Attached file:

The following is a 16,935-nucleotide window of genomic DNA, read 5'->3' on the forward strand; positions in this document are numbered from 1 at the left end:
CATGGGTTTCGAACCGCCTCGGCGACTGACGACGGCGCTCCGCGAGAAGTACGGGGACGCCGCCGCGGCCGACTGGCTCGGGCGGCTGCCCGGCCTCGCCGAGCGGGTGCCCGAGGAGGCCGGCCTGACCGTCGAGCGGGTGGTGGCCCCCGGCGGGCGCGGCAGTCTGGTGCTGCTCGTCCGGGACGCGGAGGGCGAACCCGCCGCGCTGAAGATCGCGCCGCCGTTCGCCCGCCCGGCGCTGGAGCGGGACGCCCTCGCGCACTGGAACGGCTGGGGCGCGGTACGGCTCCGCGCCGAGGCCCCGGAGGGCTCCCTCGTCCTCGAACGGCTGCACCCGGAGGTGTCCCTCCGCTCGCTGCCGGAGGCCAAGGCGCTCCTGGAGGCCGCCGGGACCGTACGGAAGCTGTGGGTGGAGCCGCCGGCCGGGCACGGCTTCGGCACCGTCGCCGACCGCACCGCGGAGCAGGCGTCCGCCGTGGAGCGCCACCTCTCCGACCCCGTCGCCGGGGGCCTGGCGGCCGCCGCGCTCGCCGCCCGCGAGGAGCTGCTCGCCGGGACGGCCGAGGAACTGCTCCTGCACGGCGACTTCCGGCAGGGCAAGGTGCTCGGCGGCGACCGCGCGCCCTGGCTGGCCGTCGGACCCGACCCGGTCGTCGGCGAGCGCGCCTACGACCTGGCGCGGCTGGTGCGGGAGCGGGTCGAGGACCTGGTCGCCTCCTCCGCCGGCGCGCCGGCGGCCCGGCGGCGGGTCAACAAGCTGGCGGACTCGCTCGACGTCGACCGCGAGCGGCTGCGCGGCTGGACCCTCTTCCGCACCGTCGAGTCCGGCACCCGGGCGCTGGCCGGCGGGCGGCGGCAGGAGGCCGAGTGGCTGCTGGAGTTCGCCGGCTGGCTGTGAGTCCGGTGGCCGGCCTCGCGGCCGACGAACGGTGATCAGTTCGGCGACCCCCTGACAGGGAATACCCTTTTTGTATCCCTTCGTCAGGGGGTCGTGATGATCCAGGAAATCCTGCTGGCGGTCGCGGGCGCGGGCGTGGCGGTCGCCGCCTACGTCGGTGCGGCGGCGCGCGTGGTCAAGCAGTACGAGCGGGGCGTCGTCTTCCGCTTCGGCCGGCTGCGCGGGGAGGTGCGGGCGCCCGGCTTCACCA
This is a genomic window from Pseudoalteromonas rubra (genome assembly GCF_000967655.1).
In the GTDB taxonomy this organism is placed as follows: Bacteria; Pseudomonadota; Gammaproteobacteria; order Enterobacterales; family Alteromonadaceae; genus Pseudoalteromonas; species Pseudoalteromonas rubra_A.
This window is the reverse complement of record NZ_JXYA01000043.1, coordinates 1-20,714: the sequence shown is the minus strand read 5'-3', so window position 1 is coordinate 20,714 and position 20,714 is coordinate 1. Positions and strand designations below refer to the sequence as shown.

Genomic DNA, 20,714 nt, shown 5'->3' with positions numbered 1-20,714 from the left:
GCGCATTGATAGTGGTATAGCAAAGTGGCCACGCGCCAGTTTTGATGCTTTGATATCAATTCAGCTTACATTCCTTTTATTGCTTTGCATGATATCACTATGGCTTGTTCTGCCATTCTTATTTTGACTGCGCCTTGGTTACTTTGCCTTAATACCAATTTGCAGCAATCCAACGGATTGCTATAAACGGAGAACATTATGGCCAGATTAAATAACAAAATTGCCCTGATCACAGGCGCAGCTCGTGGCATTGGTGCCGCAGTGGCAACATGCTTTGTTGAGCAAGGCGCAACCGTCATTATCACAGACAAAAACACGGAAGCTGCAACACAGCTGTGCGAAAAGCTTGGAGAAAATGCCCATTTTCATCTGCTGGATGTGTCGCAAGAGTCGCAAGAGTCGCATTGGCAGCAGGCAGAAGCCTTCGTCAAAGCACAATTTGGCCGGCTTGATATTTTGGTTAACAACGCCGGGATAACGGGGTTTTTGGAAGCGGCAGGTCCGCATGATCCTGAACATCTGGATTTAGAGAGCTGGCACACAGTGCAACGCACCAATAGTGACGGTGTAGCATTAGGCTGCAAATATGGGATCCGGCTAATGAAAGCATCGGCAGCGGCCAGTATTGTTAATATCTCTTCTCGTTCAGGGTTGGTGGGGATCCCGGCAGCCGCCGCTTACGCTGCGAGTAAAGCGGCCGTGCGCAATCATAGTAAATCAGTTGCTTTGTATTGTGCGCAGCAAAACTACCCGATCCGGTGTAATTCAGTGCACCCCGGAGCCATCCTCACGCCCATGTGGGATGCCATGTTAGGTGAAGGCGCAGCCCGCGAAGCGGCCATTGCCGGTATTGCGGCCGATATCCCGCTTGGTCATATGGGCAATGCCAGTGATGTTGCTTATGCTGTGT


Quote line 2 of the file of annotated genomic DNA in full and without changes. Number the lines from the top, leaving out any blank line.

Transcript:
CATGGGTTTCGAACCGCCTCGGCGACTGACGACGGCGCTCCGCGAGAAGTACGGGGACGCCGCCGCGGCCGACTGGCTCGGGCGGCTGCCCGGCCTCGCCGAGCGGGTGCCCGAGGAGGCCGGCCTGACCGTCGAGCGGGTGGTGGCCCCCGGCGGGCGCGGCAGTCTGGTGCTGCTCGTCCGGGACGCGGAGGGCGAACCCGCCGCGCTGAAGATCGCGCCGCCGTTCGCCCGCCCGGCGCTGGAGCGGGACGCCCTCGCGCACTGGAACGGCTGGGGCGCGGTACGGCTCCGCGCCGAGGCCCCGGAGGGCTCCCTCGTCCTCGAACGGCTGCACCCGGAGGTGTCCCTCCGCTCGCTGCCGGAGGCCAAGGCGCTCCTGGAGGCCGCCGGGACCGTACGGAAGCTGTGGGTGGAGCCGCCGGCCGGGCACGGCTTCGGCACCGTCGCCGACCGCACCGCGGAGCAGGCGTCCGCCGTGGAGCGCCACCTCTCCGACCCCGTCGCCGGGGGCCTGGCGGCCGCCGCGCTCGCCGCCCGCGAGGAGCTGCTCGCCGGGACGGCCGAGGAACTGCTCCTGCACGGCGACTTCCGGCAGGGCAAGGTGCTCGGCGGCGACCGCGCGCCCTGGCTGGCCGTCGGACCCGACCCGGTCGTCGGCGAGCGCGCCTACGACCTGGCGCGGCTGGTGCGGGAGCGGGTCGAGGACCTGGTCGCCTCCTCCGCCGGCGCGCCGGCGGCCCGGCGGCGGGTCAACAAGCTGGCGGACTCGCTCGACGTCGACCGCGAGCGGCTGCGCGGCTGGACCCTCTTCCGCACCGTCGAGTCCGGCACCCGGGCGCTGGCCGGCGGGCGGCGGCAGGAGGCCGAGTGGCTGCTGGAGTTCGCCGGCTGGCTGTGAGTCCGGTGGCCGGCCTCGCGGCCGACGAACGGTGATCAGTTCGGCGACCCCCTGACAGGGAATACCCTTTTTGTATCCCTTCGTCAGGGGGTCGTGATGATCCAGGAAATCCTGCTGGCGGTCGCGGGCGCGGGCGTGGCGGTCGCCGCCTACGTCGGTGCGGCGGCGCGCGTGGTCAAGCAGTACGAGCGGGGCGTCGTCTTCCGCTTCGGCCGGCTGCGCGGGGAGGTGCGGGCGCCCGGCTTCACCA